It is obvious what kind of life develops out of trying to get your own way all the time: repetitive, loveless, cheap sex; a stinking accumulation of mental and emotional garbage; frenzied and joyless grabs for happiness; trinket gods; magic-show religion; paranoid loneliness; cutthroat competition; all-consuming-yet-never-satisfied wants; a brutal temper; an impotence to love or be loved; divided homes and divided lives; small-minded and lopsided pursuits; the vicious habit of depersonalizing everyone into a rival; uncontrolled and uncontrollable addictions; ugly parodies of community. I could go on.
That’s what we get when our freedom is separated from our purpose. Our purpose is to love God with all our heart and to love our neighbors as ourselves, and if our freedom is not used for that purpose, it will eventually destroy us.
And that’s where we come to Paul’s discussion of his own freedom in I Corinthians, chapter 9. In verse 19 he says, “For though I am free with respect to all, I have made myself a slave to all, so that I might win more of them.” By the word “win” he means help people believe in and experience God’s love for them in Jesus Christ. If our freedom is not used for that purpose, Paul says, then it is wasted.
He goes on to give examples. As a Christian he is free from the Jewish laws of the Old Testament, but he is bound by a greater law—the law of love. And so when relating to Jewish people, he respects and observes their laws so that when he shares the gospel with them, he will have credibility. Likewise with those outside the law—meaning Gentiles—he shows respect for them and their traditions so that when he shares the gospel with them, there will be no unnecessary barriers to hearing it. When he says, “I have become all things to all people, that I might by all means save some,” he does not mean sacrificing his own beliefs and values. He means respecting and loving people on their own terms, in order that they might hear and believe the good news of God’s transforming love.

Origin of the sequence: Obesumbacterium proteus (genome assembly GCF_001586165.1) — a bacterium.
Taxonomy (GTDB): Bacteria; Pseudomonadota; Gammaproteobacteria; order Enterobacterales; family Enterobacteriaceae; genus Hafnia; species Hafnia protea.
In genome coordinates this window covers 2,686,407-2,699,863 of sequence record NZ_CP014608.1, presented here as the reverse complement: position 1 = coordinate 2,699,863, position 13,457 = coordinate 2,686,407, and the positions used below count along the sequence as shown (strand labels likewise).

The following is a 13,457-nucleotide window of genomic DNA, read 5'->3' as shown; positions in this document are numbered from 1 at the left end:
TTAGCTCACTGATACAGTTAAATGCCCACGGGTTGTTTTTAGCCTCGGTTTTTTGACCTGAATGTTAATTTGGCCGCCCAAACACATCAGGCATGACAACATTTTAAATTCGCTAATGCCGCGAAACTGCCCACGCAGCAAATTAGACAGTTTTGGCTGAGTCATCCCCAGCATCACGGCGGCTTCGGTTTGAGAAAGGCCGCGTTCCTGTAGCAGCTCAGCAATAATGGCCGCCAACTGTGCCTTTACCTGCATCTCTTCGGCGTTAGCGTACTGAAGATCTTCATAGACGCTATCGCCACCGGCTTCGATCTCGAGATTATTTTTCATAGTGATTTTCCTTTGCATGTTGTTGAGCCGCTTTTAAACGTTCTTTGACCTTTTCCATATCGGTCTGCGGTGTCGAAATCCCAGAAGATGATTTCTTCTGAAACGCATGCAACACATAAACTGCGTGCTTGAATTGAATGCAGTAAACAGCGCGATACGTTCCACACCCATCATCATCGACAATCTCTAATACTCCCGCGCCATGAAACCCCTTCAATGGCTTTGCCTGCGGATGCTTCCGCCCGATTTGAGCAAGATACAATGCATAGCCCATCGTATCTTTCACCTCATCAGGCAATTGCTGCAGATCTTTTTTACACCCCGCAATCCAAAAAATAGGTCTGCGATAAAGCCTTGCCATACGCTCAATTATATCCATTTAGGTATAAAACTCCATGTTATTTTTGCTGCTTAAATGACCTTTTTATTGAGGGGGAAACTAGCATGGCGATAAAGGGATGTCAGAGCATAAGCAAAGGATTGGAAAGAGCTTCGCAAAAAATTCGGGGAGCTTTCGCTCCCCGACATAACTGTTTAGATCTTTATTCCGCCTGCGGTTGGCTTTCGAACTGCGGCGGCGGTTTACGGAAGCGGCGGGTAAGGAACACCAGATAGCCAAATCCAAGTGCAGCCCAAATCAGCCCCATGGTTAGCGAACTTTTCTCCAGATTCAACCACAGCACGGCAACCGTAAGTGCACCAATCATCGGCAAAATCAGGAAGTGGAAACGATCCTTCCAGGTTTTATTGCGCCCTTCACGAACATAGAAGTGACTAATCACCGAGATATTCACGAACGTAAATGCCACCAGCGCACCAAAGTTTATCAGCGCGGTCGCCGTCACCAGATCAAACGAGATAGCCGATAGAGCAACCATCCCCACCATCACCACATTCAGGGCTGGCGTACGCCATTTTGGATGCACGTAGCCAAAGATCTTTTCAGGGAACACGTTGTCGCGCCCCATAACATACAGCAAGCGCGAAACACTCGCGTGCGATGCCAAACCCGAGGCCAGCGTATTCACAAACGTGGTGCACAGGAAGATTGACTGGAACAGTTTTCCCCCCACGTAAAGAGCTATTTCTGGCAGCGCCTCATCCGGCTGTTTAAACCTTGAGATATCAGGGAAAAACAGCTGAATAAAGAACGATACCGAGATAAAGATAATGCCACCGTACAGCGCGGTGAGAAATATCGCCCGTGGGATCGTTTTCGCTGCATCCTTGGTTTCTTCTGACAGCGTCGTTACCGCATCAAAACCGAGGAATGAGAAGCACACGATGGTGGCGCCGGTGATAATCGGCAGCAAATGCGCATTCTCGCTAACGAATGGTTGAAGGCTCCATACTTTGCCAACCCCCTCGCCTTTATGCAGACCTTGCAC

This is part of a long discussion in I Corinthians 9 about the rights of an apostle. I was thinking about reading the whole chapter, because the first 14 verses are about clergy compensation, the right of an apostle to be paid. I thought that was something we should all read. Only if you read it you will discover that after spending 14 verses arguing that apostles have a right to be paid, Paul says he gladly gives up this right in order to help spread the gospel. So you have to be careful. The Bible does not always say what we want it to say. But the point Paul makes over and over in this chapter is that his rights as an apostle don’t mean anything unless he is using them to share with others the love of God shown to us in Jesus Christ. That’s the point of being an apostle.
That is also the point of having freedom. If we have freedom of speech, it is not so we can put each other down but so we can build each other up in the life God wants us to have in Jesus Christ. That certainly includes standing up for people whose rights have been trampled, but the point of standing up for human rights is not so that people can do whatever they want; it is so that people everywhere can become the beacons of light and hope that God meant them to be all along.
The only way we will preserve freedom of speech in this country is if we use it to build people up rather than to tear them down. The only way we will preserve freedom of the press in this country is if we use it to speak the truth in love. The only way we will preserve freedom of assembly in this country is if we use it to build bridges of community. And the only way we will preserve freedom of worship in this country is if we use it to worship Someone greater than ourselves.